Atlanta, other U.S. metro areas gain people after correction of errors
Some of the most high-profile urban areas in the U.S. gained population on Tuesday. But it’s not because of a sudden flood of moving trucks into Atlanta, New Orleans and San Francisco.
Rather, the U.S. Census Bureau corrected errors made in the population and housing counts of urban areas that were officially released in December, according to a Federal Register notice published Tuesday.
The Atlanta urban area had its population adjusted to 5.1 million residents from 4.9 million residents. An additional 100,853 residents living in more than 37,000 homes had been mistakenly assigned to the Gainesville, Georgia, urban area.
The population of the New Orleans urban area grew to 963,212 residents from 914,531. The additional 48,681 residents had been mistakenly assigned to the Laplace-Lutcher-Gramercy, Louisiana, urban area, which was supposed to be deleted following a merger with the New Orleans urban area.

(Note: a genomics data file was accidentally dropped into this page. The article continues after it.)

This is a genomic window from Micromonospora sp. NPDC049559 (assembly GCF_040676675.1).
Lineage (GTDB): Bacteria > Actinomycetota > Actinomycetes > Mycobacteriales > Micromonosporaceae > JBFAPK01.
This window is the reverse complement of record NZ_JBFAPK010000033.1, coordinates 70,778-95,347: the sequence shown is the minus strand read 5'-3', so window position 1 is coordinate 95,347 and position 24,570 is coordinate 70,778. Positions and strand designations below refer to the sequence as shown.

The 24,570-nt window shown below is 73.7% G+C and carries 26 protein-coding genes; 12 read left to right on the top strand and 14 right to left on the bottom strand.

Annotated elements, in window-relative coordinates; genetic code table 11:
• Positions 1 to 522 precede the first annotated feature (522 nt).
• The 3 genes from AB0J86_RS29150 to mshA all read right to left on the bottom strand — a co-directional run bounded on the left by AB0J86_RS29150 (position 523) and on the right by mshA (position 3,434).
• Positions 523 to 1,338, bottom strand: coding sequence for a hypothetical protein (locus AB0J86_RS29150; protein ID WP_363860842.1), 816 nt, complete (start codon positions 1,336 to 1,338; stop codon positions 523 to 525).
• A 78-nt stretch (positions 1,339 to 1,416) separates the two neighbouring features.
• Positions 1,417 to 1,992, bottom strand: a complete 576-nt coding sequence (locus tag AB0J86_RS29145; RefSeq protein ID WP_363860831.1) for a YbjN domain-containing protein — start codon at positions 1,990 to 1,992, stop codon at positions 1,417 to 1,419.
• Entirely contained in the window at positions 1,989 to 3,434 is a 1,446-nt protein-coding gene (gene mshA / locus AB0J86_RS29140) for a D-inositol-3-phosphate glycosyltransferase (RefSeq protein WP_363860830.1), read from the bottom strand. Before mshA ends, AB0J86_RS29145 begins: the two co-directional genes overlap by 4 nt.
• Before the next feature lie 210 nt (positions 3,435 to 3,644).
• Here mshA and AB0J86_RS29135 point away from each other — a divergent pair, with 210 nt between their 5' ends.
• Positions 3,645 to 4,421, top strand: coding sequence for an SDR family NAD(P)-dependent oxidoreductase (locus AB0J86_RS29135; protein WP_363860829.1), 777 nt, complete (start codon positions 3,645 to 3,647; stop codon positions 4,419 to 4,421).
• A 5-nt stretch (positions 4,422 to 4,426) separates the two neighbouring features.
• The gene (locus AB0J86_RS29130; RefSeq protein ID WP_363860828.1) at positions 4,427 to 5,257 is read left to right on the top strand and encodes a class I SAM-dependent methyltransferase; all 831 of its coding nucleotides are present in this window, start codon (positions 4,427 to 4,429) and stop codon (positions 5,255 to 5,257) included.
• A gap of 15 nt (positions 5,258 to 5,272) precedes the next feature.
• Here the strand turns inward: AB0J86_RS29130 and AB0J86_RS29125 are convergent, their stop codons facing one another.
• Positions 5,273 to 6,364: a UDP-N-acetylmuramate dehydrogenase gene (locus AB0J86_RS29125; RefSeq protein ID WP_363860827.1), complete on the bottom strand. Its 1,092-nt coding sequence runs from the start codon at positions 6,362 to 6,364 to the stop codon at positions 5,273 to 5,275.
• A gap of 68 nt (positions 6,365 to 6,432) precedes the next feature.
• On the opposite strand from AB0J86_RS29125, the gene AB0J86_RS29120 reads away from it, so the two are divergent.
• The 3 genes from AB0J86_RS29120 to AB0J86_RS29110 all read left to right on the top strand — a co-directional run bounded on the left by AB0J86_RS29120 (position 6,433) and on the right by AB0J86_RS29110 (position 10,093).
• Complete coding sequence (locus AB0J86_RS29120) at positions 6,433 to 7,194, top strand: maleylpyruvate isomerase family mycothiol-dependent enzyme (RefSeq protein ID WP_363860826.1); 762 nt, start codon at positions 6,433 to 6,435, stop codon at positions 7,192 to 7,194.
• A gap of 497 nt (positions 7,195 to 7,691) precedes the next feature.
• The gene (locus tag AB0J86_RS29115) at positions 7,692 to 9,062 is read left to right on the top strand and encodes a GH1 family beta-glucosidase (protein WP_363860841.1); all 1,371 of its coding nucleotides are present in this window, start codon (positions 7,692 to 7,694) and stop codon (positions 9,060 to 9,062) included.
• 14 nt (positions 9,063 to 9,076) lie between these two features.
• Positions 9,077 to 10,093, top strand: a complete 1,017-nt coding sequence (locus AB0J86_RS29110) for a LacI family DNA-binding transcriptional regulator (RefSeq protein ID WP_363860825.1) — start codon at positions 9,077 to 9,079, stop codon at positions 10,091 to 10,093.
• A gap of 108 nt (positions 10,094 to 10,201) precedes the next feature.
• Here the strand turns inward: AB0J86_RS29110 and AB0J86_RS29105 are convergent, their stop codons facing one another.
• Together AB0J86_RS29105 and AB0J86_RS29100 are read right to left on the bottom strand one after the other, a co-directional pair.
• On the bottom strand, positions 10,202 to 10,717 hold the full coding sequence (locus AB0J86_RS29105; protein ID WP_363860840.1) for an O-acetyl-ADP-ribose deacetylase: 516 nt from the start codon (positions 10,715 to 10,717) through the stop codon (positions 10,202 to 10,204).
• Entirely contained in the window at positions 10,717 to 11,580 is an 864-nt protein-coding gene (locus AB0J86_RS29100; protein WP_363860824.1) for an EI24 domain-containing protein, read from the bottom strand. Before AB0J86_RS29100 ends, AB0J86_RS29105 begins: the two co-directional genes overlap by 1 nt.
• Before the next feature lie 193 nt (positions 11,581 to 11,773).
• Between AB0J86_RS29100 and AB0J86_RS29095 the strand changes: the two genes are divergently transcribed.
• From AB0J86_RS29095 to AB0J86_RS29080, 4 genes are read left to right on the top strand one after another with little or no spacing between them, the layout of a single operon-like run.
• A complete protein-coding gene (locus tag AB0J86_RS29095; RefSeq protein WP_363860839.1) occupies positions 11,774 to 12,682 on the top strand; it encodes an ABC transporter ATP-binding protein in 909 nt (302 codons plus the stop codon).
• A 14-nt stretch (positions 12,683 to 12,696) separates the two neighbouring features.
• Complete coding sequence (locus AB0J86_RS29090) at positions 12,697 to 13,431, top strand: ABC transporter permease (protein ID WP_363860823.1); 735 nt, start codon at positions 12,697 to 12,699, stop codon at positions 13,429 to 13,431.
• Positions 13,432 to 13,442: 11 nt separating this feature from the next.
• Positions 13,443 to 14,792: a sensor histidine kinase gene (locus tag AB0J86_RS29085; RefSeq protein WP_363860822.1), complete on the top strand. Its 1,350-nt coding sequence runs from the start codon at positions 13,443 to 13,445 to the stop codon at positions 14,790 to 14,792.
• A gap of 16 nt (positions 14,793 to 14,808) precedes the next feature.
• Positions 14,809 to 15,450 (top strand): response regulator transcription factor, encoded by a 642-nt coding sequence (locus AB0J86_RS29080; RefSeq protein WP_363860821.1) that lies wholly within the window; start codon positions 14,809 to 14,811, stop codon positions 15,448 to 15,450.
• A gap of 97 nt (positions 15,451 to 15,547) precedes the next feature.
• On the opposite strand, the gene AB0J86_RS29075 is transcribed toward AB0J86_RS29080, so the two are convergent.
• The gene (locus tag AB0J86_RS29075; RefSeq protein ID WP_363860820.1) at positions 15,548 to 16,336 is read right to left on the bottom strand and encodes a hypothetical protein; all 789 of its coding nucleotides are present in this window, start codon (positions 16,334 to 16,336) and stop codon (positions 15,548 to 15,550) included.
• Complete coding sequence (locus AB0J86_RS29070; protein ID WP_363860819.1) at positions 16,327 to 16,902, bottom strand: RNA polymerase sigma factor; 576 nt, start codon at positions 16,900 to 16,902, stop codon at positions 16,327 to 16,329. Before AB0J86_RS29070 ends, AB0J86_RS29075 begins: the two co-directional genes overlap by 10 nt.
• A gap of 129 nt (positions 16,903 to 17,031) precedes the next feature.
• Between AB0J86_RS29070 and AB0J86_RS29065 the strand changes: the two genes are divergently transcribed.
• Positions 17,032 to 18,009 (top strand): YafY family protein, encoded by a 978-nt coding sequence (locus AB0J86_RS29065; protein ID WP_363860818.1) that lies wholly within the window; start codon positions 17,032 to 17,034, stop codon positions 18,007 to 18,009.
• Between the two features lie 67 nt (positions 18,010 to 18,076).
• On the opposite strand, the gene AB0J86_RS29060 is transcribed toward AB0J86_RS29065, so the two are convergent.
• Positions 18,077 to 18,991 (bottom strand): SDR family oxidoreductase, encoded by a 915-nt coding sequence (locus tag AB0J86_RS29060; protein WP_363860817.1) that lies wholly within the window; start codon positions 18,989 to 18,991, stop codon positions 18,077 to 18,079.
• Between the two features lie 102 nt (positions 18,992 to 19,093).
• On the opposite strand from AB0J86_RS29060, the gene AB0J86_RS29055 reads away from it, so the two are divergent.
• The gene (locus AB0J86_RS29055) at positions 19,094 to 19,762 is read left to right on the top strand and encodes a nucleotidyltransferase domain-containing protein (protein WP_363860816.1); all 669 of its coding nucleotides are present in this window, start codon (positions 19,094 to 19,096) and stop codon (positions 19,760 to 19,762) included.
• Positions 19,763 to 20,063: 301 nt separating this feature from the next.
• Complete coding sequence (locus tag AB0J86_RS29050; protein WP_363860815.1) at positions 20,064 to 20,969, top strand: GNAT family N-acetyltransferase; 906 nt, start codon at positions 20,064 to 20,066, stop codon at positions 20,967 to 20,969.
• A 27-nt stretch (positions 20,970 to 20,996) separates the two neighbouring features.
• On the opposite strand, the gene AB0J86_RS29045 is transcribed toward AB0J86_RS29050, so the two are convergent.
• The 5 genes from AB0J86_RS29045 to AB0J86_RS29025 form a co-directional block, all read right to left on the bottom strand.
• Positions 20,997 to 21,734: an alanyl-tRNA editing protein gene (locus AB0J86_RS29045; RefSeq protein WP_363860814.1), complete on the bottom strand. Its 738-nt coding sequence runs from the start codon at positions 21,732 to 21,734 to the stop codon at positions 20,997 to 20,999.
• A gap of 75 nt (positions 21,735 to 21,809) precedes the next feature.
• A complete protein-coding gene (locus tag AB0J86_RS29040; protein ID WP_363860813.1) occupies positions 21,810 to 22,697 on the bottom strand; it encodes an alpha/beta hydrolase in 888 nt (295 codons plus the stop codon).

The San Francisco-Oakland urban area’s population was corrected to 3.5 million residents from 3.2 million. The addition of nearly a quarter million residents, as well as more than 100,000 homes, came from the San Rafael-Novato, California, urban area, which had been counted separately by accident when it actually should have been deleted and merged with the San Francisco-Oakland urban area.
After every once-a-decade census, the Census Bureau publishes a list of urban areas and their population and housing counts. The most recent one was released in December.